Every aspect of retail is getting hit by the pandemic, and marketing is no exception. As retailers have temporarily shuttered store locations, cut down on growth plans, furloughed employees and considered skipping on rent, marketing budgets have also been thrown onto the chopping block.
Marketing executives aren't being caught entirely off-guard by the cuts. A Gartner report on early impacts from the pandemic highlighted that 65% of CMOs are preparing for budget cuts, while a study by Advertiser Perceptions found 77% of marketing and advertising executives are already expecting the coronavirus outbreak could impact ad spending through Q1 of 2021.
That being said, no one was expecting these types of cuts prior to the pandemic. Ewan McIntyre, vice president, analyst at Gartner for Marketers, said that prior research from the firm about 2020 budgets showed, "there was no sense that people anticipated that there would be some kind of budget challenge." Of course, no executive could have predicted a pandemic, but what that means now is that many marketers are left ill-prepared, he noted.
Marketing was already the most likely function to receive a budget cut greater than 10% heading into 2020, McIntyre said, and depending on the retailer, that's likely to be higher now.
"That actually seems relatively tame in comparison to some of the conversations that I've been having with some marketing leaders right now," McIntyre said, noting that marketers should "plan for significantly worse" than 10%.
Unquantified cuts to marketing spend have already been announced by Tapestry, Best Buy, The RealReal, Capri Holdings and Chico's, while Kohl's, Kirkland's and At Home are "significantly" reducing costs in the area. RH, formerly Restoration Hardware, announced $50 million in "advertising savings." (The company's total advertising expenses in fiscal 2019 amounted to $108 million.)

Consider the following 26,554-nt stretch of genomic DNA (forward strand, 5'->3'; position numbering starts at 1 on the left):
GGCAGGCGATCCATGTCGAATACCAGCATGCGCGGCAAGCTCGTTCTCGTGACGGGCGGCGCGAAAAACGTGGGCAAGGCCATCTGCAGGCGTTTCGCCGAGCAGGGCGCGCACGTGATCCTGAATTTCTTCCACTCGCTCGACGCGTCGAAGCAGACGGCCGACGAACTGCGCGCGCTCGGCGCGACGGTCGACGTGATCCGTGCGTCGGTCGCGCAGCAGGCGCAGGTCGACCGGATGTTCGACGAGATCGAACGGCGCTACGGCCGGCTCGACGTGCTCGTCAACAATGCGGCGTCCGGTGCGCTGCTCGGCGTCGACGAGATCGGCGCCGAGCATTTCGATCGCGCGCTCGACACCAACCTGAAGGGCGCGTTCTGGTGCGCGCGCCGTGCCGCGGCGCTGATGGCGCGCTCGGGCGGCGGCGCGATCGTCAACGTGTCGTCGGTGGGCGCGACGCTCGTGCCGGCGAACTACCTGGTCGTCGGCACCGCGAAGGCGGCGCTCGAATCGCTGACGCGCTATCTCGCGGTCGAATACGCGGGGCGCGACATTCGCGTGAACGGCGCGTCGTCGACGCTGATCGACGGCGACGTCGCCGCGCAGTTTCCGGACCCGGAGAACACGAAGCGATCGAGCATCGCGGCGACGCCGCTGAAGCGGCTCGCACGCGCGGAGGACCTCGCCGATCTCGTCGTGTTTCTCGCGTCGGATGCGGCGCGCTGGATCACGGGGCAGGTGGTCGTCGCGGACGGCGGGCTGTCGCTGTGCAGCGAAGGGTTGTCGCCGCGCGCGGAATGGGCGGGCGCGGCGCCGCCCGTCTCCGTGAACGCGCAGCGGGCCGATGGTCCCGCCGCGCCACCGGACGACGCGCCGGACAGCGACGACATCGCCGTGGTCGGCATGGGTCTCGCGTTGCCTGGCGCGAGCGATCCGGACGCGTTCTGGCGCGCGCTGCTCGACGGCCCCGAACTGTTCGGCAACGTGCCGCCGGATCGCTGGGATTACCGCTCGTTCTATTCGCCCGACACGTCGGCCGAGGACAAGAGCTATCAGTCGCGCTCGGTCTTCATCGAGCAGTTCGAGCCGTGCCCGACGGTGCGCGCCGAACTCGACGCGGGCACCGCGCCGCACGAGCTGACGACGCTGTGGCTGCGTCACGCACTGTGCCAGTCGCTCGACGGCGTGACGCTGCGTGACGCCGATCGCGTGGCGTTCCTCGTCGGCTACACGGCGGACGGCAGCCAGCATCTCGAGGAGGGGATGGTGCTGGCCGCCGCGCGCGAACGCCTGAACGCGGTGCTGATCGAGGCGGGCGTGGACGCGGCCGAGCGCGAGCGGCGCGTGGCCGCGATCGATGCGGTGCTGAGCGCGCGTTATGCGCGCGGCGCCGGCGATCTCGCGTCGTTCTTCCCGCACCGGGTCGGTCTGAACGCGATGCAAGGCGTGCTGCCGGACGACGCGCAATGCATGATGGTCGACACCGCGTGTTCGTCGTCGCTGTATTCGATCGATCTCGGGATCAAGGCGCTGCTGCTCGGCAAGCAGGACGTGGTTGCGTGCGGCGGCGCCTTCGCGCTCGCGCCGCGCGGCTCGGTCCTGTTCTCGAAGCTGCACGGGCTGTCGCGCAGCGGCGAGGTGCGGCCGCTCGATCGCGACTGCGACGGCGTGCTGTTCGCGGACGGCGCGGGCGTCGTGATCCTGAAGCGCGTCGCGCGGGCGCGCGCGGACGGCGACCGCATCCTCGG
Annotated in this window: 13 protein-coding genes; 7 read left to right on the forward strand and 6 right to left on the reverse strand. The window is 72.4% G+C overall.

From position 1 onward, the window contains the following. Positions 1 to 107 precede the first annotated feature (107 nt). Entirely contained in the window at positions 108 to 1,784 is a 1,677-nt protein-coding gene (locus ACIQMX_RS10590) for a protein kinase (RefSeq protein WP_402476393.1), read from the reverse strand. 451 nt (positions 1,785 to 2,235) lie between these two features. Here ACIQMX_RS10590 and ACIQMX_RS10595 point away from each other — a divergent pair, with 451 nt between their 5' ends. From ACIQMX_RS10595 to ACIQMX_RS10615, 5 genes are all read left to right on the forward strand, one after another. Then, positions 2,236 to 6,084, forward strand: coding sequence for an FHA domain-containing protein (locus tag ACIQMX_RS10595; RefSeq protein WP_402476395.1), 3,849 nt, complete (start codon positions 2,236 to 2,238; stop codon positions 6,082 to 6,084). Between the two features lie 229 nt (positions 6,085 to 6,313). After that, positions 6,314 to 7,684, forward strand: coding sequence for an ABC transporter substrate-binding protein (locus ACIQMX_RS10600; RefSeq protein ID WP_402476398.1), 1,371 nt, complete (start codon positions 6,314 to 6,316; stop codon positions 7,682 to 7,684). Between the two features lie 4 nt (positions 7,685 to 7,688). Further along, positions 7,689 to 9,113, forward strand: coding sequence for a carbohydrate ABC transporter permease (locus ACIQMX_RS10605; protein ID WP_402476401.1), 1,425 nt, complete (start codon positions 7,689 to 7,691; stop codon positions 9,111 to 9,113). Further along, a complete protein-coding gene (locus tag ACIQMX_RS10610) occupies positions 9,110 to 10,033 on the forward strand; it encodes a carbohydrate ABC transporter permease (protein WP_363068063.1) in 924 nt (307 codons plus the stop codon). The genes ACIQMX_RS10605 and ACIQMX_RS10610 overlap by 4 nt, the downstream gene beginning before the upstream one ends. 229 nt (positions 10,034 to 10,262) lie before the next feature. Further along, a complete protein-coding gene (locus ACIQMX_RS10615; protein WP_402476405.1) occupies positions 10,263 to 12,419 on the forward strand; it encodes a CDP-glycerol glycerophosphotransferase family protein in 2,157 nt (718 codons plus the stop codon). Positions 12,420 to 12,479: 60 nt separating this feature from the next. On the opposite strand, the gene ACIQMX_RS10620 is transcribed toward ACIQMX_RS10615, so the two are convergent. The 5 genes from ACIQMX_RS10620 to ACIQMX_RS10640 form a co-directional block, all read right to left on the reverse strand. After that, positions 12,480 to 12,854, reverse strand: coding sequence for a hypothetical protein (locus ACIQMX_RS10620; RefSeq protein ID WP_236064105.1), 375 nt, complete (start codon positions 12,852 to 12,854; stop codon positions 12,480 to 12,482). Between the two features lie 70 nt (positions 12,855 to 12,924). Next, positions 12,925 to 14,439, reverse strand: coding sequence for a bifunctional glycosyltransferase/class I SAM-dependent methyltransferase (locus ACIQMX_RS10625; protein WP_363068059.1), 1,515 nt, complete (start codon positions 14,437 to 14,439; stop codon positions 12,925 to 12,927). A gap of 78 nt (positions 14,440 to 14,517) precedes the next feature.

"I am seeing across the board, firstly, some real pressure coming from the CFO to cut marketing first," McIntyre added. "And that is inevitably the situation that we always see: Marketing gets cut first and hardest."
Cutting close to the bone
Marketing is notorious for getting hit by budget cuts, and according to McIntyre, Gartner has found the CFO to be the largest inhibitor of marketing. But these days are also far from business as usual. Retailers are pulling on all kinds of levers to keep their heads above water and even previous bright spots are struggling under the unprecedented conditions.
When retailers are forced with trying to trim everywhere at once, marketing is sometimes simply the easiest thing to cut down on.
"I can't cut payroll. I can't cut leases. I can't cut these other things as easily as I can cut marketing budgets," said Karthik Easwar, associate teaching professor of marketing at Georgetown.
"It's not that revenue is coming in less: It's not coming in."
Professor of Marketing at the Wharton School at the University of Pennsylvania
That's especially true of small businesses, which operate without the financial flexibility of their larger peers and therefore face even more challenges during this crisis. Easwar said they are likely "cutting it as close to the bone as possible" while larger retailers may be able to weather the pandemic without entirely slashing marketing budgets by cutting costs elsewhere, or even re-distributing the salaries of executives who are taking pay cuts.
"Someone working in a small business doesn't have that luxury," Easwar said of CEOs giving up their salaries. "They have to keep their money."